Move over, freeze-dried foods and Tang. The astronauts of tomorrow may be growing veggies in their spacecraft or even on the moon and Mars. OSRAM, a global high-tech lighting company, showed off its PHYTOFY horticultural lighting system at this year’s Consumer Electronics Show (CES). PHYTOFY RL uses LED lights that can be tuned, controlled and scheduled for different research applications.

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veggies growing in a vertical garden under purple light

NASA is experimenting with PHYTOFY at the Kennedy Space Center to create plant recipes, which could eventually be used at the international space station. “While space is limited on spacecraft, NASA hopes to eventually scale up to larger growing areas, such as the lunar surface, the Martian surface or even during space transit,” said Steve Graves, strategic program manager for urban and digital farming.

Related: Can vertical farming feed the world and change the agriculture industry?

lettuce growing beneath multicolored led lights

The PHYTOFY system includes an electric light unit, control gear and software. “The ability to control and schedule spectra, dosing plants photon by photon, is extremely innovative, especially when put into the hands of plants scientists,” Graves said.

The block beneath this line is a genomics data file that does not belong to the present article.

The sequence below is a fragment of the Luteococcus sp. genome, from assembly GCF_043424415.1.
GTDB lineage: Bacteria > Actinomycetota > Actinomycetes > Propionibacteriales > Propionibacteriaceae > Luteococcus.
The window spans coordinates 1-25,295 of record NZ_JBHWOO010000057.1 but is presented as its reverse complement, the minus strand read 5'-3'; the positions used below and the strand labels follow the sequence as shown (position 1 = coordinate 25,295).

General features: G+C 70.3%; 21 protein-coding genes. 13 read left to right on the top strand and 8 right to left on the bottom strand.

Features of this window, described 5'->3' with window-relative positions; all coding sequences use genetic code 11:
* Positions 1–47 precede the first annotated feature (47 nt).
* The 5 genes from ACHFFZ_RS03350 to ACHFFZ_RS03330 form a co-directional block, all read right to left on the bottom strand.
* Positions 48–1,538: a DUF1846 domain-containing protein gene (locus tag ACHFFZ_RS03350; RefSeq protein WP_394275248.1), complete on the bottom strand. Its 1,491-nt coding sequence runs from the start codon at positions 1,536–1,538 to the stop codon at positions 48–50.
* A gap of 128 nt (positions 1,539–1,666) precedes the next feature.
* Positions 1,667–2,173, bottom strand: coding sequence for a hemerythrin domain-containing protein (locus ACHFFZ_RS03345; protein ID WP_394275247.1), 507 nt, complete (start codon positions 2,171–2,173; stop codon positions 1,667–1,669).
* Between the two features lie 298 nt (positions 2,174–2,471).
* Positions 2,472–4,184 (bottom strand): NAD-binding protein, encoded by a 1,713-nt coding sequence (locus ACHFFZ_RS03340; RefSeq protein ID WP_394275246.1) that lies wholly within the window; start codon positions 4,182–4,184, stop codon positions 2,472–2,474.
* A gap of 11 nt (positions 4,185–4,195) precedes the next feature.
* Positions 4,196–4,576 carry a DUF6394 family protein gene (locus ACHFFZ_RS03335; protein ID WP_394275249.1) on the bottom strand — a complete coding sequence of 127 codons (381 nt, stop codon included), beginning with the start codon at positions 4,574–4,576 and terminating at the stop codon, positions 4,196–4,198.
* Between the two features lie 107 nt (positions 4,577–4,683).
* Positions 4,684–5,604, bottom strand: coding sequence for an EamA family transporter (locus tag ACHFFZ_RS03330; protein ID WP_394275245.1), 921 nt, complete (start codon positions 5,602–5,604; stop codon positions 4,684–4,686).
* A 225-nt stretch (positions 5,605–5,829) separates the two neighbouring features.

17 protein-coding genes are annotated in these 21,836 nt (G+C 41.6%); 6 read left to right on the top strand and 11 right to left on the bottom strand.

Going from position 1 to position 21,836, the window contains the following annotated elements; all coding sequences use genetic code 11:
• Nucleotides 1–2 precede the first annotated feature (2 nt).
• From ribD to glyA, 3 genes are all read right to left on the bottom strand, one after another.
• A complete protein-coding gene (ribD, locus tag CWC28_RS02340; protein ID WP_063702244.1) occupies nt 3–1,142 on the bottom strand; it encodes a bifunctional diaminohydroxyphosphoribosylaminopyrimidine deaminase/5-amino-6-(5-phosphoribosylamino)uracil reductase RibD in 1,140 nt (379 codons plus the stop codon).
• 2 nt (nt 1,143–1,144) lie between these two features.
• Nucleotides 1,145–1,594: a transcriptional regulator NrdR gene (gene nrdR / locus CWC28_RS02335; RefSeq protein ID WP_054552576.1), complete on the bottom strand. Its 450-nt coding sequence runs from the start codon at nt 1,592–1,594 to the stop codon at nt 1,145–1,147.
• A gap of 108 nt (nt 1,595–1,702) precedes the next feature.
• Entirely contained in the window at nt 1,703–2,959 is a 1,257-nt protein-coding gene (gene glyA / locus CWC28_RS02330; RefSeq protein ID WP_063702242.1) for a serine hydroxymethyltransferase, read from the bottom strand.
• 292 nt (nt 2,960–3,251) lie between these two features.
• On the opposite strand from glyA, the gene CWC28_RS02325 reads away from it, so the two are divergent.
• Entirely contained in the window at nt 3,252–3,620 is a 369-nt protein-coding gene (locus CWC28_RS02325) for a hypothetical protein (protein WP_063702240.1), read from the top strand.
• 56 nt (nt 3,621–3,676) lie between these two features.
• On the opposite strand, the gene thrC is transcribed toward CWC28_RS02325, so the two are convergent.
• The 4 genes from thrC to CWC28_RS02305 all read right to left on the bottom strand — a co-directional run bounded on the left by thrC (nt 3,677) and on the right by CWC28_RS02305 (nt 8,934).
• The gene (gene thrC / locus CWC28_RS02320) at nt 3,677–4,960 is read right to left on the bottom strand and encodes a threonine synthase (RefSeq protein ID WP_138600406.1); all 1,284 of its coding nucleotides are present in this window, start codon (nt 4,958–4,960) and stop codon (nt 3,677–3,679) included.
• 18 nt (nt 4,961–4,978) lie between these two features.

two people looking closely at plants

Despite the allure of space, OSRAM isn’t giving up on this planet. The plantCube is an Earth-based example of horticultural tech in OSRAM’s CES 2019 display. This hydroponic “smart garden,” made by agrilution, uses OSRAM’s LED technology to make it easy to grow greens and herbs.

purple lights inside a plantCube

“With the plantCube, we meet two different global trends: the desire for people living in big cities to have a healthy diet alongside a switch to local food production,” Maximilian Lössl, co-founder of agrilution, said. “With this closed system, you are able to reduce water consumption and keep the use of fertilizers to a minimum, while eliminating the need for pesticides.”

plants growing underneath rows of multicolored LED lights

One of OSRAM’s breakthroughs — both in outer space and on Earth — is using different wavelengths of light to control plants’ growth cycles. Plants can then be harvested more or less frequently, as needed. “Light recipes” can also increase the nutrients and vitamins in plants and alter their flavors. OSRAM continues to collaborate with labs and universities to fine-tune and explore applications.


Images via OSRAM

tall vertical gardens growing lettuce